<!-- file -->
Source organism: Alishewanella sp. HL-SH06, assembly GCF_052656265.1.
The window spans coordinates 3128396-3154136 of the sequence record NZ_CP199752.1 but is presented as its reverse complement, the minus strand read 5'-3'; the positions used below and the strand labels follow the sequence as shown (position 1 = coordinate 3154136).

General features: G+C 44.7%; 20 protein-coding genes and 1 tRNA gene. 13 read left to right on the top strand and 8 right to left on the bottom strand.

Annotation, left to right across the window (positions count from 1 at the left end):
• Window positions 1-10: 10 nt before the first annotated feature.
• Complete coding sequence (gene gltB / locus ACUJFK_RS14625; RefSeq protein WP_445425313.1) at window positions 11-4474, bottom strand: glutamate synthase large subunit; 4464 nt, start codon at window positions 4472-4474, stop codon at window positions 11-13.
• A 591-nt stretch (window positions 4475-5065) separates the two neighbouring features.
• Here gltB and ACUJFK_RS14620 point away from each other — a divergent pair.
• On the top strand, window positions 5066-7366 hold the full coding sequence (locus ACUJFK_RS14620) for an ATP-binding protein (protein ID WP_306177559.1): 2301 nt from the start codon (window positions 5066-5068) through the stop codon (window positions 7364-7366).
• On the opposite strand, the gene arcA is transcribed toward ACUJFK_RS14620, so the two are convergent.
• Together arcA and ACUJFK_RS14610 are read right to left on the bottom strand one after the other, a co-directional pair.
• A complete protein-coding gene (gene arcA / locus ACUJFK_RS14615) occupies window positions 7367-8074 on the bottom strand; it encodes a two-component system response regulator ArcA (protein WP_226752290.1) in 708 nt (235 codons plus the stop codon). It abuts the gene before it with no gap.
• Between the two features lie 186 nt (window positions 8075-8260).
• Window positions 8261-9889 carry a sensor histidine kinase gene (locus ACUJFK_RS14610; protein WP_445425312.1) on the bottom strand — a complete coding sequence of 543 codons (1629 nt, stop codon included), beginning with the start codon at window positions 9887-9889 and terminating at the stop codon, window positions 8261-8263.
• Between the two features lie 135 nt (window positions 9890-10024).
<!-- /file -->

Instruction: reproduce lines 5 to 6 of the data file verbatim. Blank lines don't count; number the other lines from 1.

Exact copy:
• Window positions 1-10: 10 nt before the first annotated feature.
• Complete coding sequence (gene gltB / locus ACUJFK_RS14625; RefSeq protein WP_445425313.1) at window positions 11-4474, bottom strand: glutamate synthase large subunit; 4464 nt, start codon at window positions 4472-4474, stop codon at window positions 11-13.